Participants in the meeting came up with lots of great ideas for raising revenue without sacrificing the Lyndon House’s core mission and for getting more people in the door, including better promotion, more juried exhibitions, more artists’ markets, more after-school programs, expanding hours and bringing in artists-in-residence. They said the staff’s ideas are stifled, and administrators need to involve volunteers and various boards.
Commissioner Doug Lowry told the audience that they’re barking up the wrong tree. Complaints should be directed to elected officials, not Reidy, he said. “Don’t bang your heads against the bureaucratic door,” he said. “It will just frustrate you.”
All due respect to Lowry, but he’s wrong. The commission does not and should not micromanage one facility in one department of the government.
Where’s the Auditor?: It’s been eight months since Denson and the commission essentially fired Wolfe for, depending on whom you ask, either taking too long to issue a report on the Athens Downtown Development Authority or not providing enough political cover for the ADDA to fire Lookofsky.
Last summer, Denson and commissioners said they’d hire a new auditor after a retreat where they would discuss the auditor’s job description. That retreat came and went with no discussion of hiring an auditor (a position that’s required by the unified government’s charter) and no one seemed to be in a particular hurry—until now.
During a discussion about the commission’s goals and objectives for fiscal 2015 (exciting!) at the Thursday, Feb. 20 agenda-setting meeting, Commissioner Kelly Girtz called for hiring an auditor to examine Leisure Services. “I’d very much like to see that happen,” he said. “Certainly, I’m a fan of measurable objectives, and I think that’s something an auditor would be able to provide.”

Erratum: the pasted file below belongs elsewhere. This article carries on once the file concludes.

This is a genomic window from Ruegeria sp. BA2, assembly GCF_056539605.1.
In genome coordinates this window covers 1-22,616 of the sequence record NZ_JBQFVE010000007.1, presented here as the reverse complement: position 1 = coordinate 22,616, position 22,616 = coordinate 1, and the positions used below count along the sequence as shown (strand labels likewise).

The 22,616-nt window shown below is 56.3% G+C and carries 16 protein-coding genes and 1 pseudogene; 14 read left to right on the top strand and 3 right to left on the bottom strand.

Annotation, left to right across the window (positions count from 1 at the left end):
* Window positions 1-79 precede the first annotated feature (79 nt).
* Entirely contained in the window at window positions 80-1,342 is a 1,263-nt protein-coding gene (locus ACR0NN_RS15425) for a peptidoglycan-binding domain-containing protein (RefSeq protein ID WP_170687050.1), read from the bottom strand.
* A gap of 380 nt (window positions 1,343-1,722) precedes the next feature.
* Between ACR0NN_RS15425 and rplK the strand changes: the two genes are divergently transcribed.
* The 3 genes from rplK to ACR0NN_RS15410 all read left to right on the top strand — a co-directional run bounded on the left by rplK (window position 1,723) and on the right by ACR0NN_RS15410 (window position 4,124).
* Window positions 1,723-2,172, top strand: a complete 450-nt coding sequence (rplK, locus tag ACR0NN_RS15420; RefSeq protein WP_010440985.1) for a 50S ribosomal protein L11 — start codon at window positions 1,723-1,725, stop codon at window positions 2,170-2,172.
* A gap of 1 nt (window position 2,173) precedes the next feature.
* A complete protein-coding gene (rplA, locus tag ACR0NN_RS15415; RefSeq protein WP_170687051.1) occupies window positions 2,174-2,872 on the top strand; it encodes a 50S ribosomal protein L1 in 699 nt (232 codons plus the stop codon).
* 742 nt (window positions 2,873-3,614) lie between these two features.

Commissioner Jerry NeSmith, meanwhile, pushed to take another look at the 2011 Leisure Services reorganization that eliminated the natural resources and arts divisions.
Photo Credit: Blake Aued
Minority Teachers: Outside the Clarke County School District office Thursday, Feb. 20, members of the Athens chapter of the NAACP protested technology policy and a lack of minority teachers—and they’re coming back this Thursday, Feb. 27 with even more people. “Next week, the whole community will be invited out here,” NAACP Education Committee Chairwoman Tommie Farmer said.
About 25 percent of CCSD teachers are minorities, Farmer said, but the committee wants the ratio to more closely reflect the student body, which is about 80 percent minority, including 50 percent African American.
The committee also dislikes CCSD’s use of online lessons in lieu of traditional textbooks and met with Deputy Superintendent Noris Price to discuss the issue. Students are issued netbooks in the classroom, but of course, not everyone can afford a computer or Internet access at home.
CCSD spokeswoman Anisa Sullivan Jimenez said that the district has issued 1,500 used laptops to parents, churches and community centers, and that computers and free Internet are widely available, for example at libraries. “Our neighborhood leaders have given us feedback that the access is there,” she said.
Health Care Navigators: The Affordable Care Act is so toxic in Georgia that the mere act of telling people what the law does (hint: not death panels and not socialism) is enough to get yourself in political hot water.
The University of Georgia received a $1.7 million federal grant last year to hire “navigators” to walk people through the process of signing up for insurance through the federal health care marketplace. Tea party groups have protested meetings of the navigators, and far-right Republican state lawmakers have introduced a bill that would ban the state from implementing or even giving information about the law in any way, shape or form.
Luckily for consumers, UGA President Jere Morehead is not bowing to political pressure. As he explained during a news conference Wednesday, Feb. 19, programs like the ACA navigators are within UGA’s mission as a land-grant institution. UGA goes after federal grants all the time, and the navigators are no different from cooperative extension agents who explain what’s in the farm bill, Morehead said. “We’re not advocating for the law or advocating against the law,” he said.